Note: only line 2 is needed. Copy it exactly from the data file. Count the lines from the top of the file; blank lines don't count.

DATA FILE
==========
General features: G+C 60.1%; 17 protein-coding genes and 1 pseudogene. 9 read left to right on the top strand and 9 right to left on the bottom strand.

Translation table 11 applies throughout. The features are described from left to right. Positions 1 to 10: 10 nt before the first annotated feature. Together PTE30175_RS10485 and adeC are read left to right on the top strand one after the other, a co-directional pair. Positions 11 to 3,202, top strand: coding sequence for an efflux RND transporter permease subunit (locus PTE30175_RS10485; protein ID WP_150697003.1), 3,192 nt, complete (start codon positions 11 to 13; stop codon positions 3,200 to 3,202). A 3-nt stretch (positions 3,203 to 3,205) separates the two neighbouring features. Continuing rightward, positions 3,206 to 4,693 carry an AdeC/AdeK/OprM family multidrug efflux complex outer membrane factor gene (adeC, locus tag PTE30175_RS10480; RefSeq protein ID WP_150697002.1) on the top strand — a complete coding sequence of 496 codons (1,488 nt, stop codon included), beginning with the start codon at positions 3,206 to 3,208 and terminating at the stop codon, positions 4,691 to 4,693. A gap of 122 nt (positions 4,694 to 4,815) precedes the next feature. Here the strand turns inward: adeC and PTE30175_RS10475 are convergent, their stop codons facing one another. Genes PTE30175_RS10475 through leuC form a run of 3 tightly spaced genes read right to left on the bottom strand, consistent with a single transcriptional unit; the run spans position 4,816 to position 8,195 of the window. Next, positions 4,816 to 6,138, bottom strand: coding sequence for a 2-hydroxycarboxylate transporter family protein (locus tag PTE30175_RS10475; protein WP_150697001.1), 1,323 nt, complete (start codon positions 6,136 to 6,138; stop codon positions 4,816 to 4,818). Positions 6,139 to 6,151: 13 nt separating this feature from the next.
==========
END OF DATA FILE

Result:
Translation table 11 applies throughout. The features are described from left to right. Positions 1 to 10: 10 nt before the first annotated feature. Together PTE30175_RS10485 and adeC are read left to right on the top strand one after the other, a co-directional pair. Positions 11 to 3,202, top strand: coding sequence for an efflux RND transporter permease subunit (locus PTE30175_RS10485; protein ID WP_150697003.1), 3,192 nt, complete (start codon positions 11 to 13; stop codon positions 3,200 to 3,202). A 3-nt stretch (positions 3,203 to 3,205) separates the two neighbouring features. Continuing rightward, positions 3,206 to 4,693 carry an AdeC/AdeK/OprM family multidrug efflux complex outer membrane factor gene (adeC, locus tag PTE30175_RS10480; RefSeq protein ID WP_150697002.1) on the top strand — a complete coding sequence of 496 codons (1,488 nt, stop codon included), beginning with the start codon at positions 3,206 to 3,208 and terminating at the stop codon, positions 4,691 to 4,693. A gap of 122 nt (positions 4,694 to 4,815) precedes the next feature. Here the strand turns inward: adeC and PTE30175_RS10475 are convergent, their stop codons facing one another. Genes PTE30175_RS10475 through leuC form a run of 3 tightly spaced genes read right to left on the bottom strand, consistent with a single transcriptional unit; the run spans position 4,816 to position 8,195 of the window. Next, positions 4,816 to 6,138, bottom strand: coding sequence for a 2-hydroxycarboxylate transporter family protein (locus tag PTE30175_RS10475; protein WP_150697001.1), 1,323 nt, complete (start codon positions 6,136 to 6,138; stop codon positions 4,816 to 4,818). Positions 6,139 to 6,151: 13 nt separating this feature from the next.